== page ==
3) In what measure is your missionary endeavor changing the situation of the poor with whom you work?
4) Based on this reflection, how do you judge the works of your Unit? Do you believe they are faithful to our charism? What works should be begun or abandoned?


Reflections flowing from the dramatic events in Cochabamba

Fr. Gregorio Iriarte, OMI

On January 11, 2007, at least two persons were killed and more than a hundred wounded in Cochabamba, Bolivia, as a result of clashes between groups that support the governing party, MAS, and were demanding the resignation of the Prefect of Cochabamba, and groups that support the Prefect and demands for more regional autonomy. The protests, which had begun on January 8, had already produced 20 wounded, including journalists who were covering the event. Father Gregorio IRIARTE offers some personal reflections on these events.

We can analyze, judge, and evaluate poverty and the poor from different angles and with different criteria. We can look at them from the following viewpoints: sociological, political, anthropological, cultural and religious.

Following the sad and shocking events that took place in the city of Cochabamba for twelve long days in the middle of last January, we would like to express some related ideas, not on the sad and shameful events themselves, but rather on the attitudes and the criteria for interpreting these events.

Accepting the poor as human beings with all their rights


Our assessment of the poor, be they indigenous, coca growers, peasants or the poor from the outskirts of the city, must take, as its priority point of departure, the anthropological question, and then move on to the political, economic, social and cultural consideration.

This means that, in the first place, the poor must be accepted and valued as persons, with all their rights and duties. Poverty, considered in itself as a serious lack of goods, is something negative, but rather than fix all our attention on the struggle so that the poor might be no longer poor, we should put all of our efforts into helping the poor recover their dignity as persons with all of their rights.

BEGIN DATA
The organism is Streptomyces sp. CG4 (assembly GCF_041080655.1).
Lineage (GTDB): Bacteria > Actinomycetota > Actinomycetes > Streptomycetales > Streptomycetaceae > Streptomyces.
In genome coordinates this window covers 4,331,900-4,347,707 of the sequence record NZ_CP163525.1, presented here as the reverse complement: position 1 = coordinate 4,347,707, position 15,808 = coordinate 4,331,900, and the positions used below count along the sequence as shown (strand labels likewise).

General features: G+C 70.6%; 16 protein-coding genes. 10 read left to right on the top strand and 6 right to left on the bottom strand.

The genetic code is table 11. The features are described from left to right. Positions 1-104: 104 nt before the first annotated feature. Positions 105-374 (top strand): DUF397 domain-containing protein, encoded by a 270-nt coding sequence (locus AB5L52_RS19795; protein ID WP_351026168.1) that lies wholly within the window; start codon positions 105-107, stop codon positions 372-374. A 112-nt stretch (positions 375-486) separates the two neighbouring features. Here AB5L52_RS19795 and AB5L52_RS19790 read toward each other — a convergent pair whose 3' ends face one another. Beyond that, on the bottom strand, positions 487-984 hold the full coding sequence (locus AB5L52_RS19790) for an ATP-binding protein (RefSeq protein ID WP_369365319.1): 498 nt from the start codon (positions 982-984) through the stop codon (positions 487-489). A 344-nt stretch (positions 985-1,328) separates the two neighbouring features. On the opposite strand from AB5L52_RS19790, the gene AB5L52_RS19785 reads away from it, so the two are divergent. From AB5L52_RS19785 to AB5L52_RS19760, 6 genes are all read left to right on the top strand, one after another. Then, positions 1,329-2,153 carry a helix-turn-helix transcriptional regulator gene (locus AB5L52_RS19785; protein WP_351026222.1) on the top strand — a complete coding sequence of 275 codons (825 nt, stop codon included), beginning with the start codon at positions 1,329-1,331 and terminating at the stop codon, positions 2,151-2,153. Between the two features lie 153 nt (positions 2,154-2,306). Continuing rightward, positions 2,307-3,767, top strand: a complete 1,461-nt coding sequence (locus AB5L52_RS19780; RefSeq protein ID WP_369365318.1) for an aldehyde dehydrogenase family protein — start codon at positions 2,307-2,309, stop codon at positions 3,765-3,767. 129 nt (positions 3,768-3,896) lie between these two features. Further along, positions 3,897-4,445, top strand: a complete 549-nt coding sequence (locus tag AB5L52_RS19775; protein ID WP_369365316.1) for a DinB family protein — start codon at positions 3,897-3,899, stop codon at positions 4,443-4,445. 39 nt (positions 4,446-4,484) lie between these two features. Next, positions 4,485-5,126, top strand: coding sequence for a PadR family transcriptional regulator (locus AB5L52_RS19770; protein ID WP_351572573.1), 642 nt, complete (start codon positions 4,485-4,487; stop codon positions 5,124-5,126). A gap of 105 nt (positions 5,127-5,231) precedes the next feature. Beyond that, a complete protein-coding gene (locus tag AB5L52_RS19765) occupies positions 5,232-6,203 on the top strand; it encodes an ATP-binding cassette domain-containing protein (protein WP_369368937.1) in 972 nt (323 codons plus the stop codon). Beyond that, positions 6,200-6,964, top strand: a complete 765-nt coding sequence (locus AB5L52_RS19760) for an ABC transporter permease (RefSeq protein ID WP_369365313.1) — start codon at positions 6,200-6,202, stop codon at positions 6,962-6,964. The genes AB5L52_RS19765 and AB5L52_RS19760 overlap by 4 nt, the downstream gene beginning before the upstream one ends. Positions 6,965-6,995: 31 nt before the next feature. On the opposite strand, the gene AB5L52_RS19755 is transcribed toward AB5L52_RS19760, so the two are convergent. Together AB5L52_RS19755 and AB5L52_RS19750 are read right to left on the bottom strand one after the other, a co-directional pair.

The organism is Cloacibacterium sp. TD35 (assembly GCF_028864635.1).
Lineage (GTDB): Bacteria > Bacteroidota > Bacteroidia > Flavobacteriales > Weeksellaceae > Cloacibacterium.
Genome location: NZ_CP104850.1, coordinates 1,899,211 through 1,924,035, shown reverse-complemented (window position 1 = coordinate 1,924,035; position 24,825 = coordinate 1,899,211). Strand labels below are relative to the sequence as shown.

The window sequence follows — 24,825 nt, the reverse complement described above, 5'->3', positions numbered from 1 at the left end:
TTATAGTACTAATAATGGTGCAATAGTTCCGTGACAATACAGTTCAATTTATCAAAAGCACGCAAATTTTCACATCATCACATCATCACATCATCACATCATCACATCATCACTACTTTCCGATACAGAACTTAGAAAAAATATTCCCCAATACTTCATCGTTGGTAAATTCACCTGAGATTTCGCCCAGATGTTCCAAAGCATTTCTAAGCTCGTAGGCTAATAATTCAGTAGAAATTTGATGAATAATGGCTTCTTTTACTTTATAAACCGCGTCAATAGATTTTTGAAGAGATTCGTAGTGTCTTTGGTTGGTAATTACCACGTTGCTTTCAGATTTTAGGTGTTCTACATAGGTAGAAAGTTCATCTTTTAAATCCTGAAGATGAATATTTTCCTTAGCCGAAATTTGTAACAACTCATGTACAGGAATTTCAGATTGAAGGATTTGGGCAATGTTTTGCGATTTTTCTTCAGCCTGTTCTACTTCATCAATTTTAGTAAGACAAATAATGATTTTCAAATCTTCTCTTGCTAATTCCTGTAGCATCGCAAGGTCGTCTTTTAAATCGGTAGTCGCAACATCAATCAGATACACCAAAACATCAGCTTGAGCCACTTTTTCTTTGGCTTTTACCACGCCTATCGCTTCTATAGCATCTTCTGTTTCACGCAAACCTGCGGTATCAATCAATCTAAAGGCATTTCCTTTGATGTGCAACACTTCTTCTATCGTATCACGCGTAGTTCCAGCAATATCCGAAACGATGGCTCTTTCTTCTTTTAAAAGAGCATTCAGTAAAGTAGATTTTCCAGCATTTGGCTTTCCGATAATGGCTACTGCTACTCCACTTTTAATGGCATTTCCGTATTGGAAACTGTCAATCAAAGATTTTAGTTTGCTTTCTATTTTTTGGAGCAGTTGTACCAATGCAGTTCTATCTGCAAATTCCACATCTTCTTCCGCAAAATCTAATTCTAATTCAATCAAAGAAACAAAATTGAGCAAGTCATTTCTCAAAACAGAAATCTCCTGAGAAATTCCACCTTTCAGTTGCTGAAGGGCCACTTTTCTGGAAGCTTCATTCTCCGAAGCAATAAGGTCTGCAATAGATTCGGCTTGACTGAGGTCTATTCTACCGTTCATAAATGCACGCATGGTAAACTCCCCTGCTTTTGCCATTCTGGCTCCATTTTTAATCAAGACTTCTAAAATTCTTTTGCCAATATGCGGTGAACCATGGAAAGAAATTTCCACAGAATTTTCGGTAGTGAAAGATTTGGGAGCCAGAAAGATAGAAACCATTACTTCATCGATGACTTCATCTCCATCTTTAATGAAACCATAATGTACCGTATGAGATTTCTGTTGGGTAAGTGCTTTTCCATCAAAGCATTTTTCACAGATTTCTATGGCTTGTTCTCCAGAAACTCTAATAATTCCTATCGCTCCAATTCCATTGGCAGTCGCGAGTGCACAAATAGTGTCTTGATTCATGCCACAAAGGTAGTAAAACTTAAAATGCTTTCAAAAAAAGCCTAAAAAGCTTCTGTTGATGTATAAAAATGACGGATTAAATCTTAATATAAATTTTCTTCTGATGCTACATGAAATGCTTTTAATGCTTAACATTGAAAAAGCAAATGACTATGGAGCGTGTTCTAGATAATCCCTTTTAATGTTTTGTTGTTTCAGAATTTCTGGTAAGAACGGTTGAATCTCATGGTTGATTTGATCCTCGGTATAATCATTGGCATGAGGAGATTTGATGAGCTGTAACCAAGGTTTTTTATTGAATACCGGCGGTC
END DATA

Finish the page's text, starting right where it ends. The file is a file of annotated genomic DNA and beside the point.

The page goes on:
The ideal of creating a nation without poor people and getting rid of all poverty in the world is a distant utopia that goes far beyond what we can and should do.

To express their commitment and their option for the poor, the majority of advocates start with the sociological reality of the poor, giving it a markedly political character: organization, recruitment, commitment to a political party, following orders, submission to leaders, etc.

When we speak of the anthropological point of view, we first of all attach importance to an education which goes far beyond mere academic knowledge: formation in the values of democracy, citizenship, development of personal and cultural self-esteem, cultural identity, etc.

The most negative idea an advocate or a political leader can have is to think that the poor, the peasants, are incompetent. That would be to render powerlessness and ignorance unchangeable. That would lead those who assume the role of advocates, whether as persons or as institutions, to fall easily into practices of paternalism and the easy handout. In the political sphere, this false sort of promotion expresses itself in dictatorship, in false leadership, in the domination of the “bosses,” in patronage hiring, in obligatory membership in organizations, without any respect for personal choices. This sort of authoritarianism of the leaders is often exercised through pressures based on punishments and fines, with no respect for different ways of thinking.

The poor as subjects of their own development


Dictatorships and the manipulation of organizations always lead to a recessive human and political process. When people are not considered the subjects of their own development, they are removed from any truly liberating course of action. Any person or institution that wants to work in rural areas must realize that it is from and with the poor, considered as agents of their own social changes, that things should begin. Otherwise, they will lose their awareness of power, and when a bad activist or a bad political leader takes away from the people their awareness of power, in reality, they are taking away their power.

Real development is in persons, not in things, however necessary they might be such as roads, schools, hospitals, etc. Authentic development is always from within. Easily enough, things are turned around and persons are treated as if they were objects, and objects are treated as if they were the perfect expression of development. This serious distortion often generates greater dependence. Laws, as well as projects and organizations, must be at the service of persons and not vice versa.

The poor have lost the sense of their own dignity. This is the greatest and the most dangerous of the thefts they have endured in the course of history. Until the poor totally recover their active role as persons and as groups, they will be a dependent mass, submissive and manipulated, with no real political-social role.